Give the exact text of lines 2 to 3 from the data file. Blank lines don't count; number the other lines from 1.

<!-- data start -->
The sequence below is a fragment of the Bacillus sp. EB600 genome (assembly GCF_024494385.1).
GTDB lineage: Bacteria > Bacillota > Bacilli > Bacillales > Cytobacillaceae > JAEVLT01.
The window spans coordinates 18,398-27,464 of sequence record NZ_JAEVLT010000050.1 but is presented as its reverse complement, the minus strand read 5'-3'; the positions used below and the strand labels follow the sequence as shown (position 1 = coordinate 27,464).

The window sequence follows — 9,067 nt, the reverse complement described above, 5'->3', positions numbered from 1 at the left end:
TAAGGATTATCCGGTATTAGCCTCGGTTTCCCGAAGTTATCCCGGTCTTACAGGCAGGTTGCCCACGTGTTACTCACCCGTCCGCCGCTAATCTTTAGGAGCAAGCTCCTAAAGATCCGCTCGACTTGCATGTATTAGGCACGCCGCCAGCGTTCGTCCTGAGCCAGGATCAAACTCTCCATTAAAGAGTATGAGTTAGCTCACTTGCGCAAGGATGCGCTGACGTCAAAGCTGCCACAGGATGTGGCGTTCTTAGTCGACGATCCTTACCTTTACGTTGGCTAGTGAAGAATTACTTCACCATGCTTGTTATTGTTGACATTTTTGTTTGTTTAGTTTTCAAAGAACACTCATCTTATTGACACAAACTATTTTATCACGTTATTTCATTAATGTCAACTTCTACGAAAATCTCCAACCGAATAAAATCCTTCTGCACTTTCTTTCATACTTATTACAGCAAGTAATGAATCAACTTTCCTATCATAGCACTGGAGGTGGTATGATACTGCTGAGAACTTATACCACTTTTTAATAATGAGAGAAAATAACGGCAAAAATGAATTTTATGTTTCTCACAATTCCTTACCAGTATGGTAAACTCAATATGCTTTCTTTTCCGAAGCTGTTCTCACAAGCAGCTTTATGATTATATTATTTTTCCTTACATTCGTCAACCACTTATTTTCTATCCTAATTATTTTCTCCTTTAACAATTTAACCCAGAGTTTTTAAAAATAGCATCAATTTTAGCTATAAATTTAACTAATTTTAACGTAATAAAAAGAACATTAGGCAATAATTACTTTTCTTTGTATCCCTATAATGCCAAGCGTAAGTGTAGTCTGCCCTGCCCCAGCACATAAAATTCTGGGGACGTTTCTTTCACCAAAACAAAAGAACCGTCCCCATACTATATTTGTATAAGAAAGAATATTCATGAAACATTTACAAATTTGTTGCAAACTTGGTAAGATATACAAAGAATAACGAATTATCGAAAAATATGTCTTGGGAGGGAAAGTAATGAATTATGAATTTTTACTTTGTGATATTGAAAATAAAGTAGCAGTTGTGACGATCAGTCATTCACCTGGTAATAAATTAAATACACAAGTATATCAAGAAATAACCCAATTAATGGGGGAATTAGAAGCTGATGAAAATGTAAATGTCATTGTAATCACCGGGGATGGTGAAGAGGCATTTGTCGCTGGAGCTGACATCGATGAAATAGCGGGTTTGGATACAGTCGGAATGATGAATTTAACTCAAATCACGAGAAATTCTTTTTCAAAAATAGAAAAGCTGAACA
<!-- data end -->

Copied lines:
GTDB lineage: Bacteria > Bacillota > Bacilli > Bacillales > Cytobacillaceae > JAEVLT01.
The window spans coordinates 18,398-27,464 of sequence record NZ_JAEVLT010000050.1 but is presented as its reverse complement, the minus strand read 5'-3'; the positions used below and the strand labels follow the sequence as shown (position 1 = coordinate 27,464).